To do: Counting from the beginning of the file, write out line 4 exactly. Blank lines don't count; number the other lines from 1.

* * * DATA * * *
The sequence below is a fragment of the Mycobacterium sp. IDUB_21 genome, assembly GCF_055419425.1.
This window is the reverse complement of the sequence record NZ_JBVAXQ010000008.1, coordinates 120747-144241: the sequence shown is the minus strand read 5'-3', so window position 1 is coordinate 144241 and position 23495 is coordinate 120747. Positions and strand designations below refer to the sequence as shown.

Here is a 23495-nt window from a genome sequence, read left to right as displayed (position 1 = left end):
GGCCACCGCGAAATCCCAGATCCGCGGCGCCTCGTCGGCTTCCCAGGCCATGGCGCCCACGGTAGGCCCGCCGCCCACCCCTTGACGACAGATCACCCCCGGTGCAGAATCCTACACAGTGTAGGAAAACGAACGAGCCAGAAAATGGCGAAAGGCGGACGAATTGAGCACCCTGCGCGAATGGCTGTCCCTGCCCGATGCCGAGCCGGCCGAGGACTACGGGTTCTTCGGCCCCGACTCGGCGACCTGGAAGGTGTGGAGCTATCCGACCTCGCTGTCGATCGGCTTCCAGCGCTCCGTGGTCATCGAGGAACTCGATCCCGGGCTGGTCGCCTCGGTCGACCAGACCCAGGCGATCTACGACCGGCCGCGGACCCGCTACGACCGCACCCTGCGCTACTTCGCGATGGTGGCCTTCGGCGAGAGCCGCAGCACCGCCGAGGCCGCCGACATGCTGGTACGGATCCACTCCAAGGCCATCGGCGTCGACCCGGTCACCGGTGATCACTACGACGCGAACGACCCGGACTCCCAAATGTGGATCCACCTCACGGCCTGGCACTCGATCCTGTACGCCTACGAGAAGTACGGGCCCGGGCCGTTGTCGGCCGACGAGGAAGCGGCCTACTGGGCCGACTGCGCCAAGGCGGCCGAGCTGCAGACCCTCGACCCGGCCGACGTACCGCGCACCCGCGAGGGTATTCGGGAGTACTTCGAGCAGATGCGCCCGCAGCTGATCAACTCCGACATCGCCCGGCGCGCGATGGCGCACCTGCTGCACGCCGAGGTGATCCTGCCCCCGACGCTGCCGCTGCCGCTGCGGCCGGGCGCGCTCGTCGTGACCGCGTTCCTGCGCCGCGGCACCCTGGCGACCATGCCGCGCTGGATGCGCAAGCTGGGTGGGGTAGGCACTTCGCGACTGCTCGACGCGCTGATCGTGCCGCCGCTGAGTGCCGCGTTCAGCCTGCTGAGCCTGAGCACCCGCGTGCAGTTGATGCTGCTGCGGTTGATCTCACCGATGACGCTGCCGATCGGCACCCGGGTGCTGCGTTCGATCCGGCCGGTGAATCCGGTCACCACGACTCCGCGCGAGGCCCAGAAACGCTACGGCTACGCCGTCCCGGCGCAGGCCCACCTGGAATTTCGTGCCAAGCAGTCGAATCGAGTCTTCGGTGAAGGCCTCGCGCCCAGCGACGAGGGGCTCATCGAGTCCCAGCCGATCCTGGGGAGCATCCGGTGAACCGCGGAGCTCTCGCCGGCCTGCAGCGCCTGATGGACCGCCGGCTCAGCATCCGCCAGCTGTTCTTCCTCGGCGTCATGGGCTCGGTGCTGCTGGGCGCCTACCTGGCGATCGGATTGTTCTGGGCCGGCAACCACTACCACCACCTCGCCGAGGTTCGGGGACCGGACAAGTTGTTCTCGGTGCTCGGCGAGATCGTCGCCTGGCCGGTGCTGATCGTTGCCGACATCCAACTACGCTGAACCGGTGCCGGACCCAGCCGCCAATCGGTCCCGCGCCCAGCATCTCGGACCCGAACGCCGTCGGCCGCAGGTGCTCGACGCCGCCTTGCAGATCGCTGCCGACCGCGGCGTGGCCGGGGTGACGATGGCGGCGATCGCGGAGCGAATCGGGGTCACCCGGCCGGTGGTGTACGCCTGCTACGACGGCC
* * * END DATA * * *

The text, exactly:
GGCCACCGCGAAATCCCAGATCCGCGGCGCCTCGTCGGCTTCCCAGGCCATGGCGCCCACGGTAGGCCCGCCGCCCACCCCTTGACGACAGATCACCCCCGGTGCAGAATCCTACACAGTGTAGGAAAACGAACGAGCCAGAAAATGGCGAAAGGCGGACGAATTGAGCACCCTGCGCGAATGGCTGTCCCTGCCCGATGCCGAGCCGGCCGAGGACTACGGGTTCTTCGGCCCCGACTCGGCGACCTGGAAGGTGTGGAGCTATCCGACCTCGCTGTCGATCGGCTTCCAGCGCTCCGTGGTCATCGAGGAACTCGATCCCGGGCTGGTCGCCTCGGTCGACCAGACCCAGGCGATCTACGACCGGCCGCGGACCCGCTACGACCGCACCCTGCGCTACTTCGCGATGGTGGCCTTCGGCGAGAGCCGCAGCACCGCCGAGGCCGCCGACATGCTGGTACGGATCCACTCCAAGGCCATCGGCGTCGACCCGGTCACCGGTGATCACTACGACGCGAACGACCCGGACTCCCAAATGTGGATCCACCTCACGGCCTGGCACTCGATCCTGTACGCCTACGAGAAGTACGGGCCCGGGCCGTTGTCGGCCGACGAGGAAGCGGCCTACTGGGCCGACTGCGCCAAGGCGGCCGAGCTGCAGACCCTCGACCCGGCCGACGTACCGCGCACCCGCGAGGGTATTCGGGAGTACTTCGAGCAGATGCGCCCGCAGCTGATCAACTCCGACATCGCCCGGCGCGCGATGGCGCACCTGCTGCACGCCGAGGTGATCCTGCCCCCGACGCTGCCGCTGCCGCTGCGGCCGGGCGCGCTCGTCGTGACCGCGTTCCTGCGCCGCGGCACCCTGGCGACCATGCCGCGCTGGATGCGCAAGCTGGGTGGGGTAGGCACTTCGCGACTGCTCGACGCGCTGATCGTGCCGCCGCTGAGTGCCGCGTTCAGCCTGCTGAGCCTGAGCACCCGCGTGCAGTTGATGCTGCTGCGGTTGATCTCACCGATGACGCTGCCGATCGGCACCCGGGTGCTGCGTTCGATCCGGCCGGTGAATCCGGTCACCACGACTCCGCGCGAGGCCCAGAAACGCTACGGCTACGCCGTCCCGGCGCAGGCCCACCTGGAATTTCGTGCCAAGCAGTCGAATCGAGTCTTCGGTGAAGGCCTCGCGCCCAGCGACGAGGGGCTCATCGAGTCCCAGCCGATCCTGGGGAGCATCCGGTGAACCGCGGAGCTCTCGCCGGCCTGCAGCGCCTGATGGACCGCCGGCTCAGCATCCGCCAGCTGTTCTTCCTCGGCGTCATGGGCTCGGTGCTGCTGGGCGCCTACCTGGCGATCGGATTGTTCTGGGCCGGCAACCACTACCACCACCTCGCCGAGGTTCGGGGACCGGACAAGTTGTTCTCGGTGCTCGGCGAGATCGTCGCCTGGCCGGTGCTGATCGTTGCCGACATCCAACTACGCTGAACCGGTGCCGGACCCAGCCGCCAATCGGTCCCGCGCCCAGCATCTCGGACCCGAACGCCGTCGGCCGCAGGTGCTCGACGCCGCCTTGCAGATCGCTGCCGACCGCGGCGTGGCCGGGGTGACGATGGCGGCGATCGCGGAGCGAATCGGGGTCACCCGGCCGGTGGTGTACGCCTGCTACGACGGCC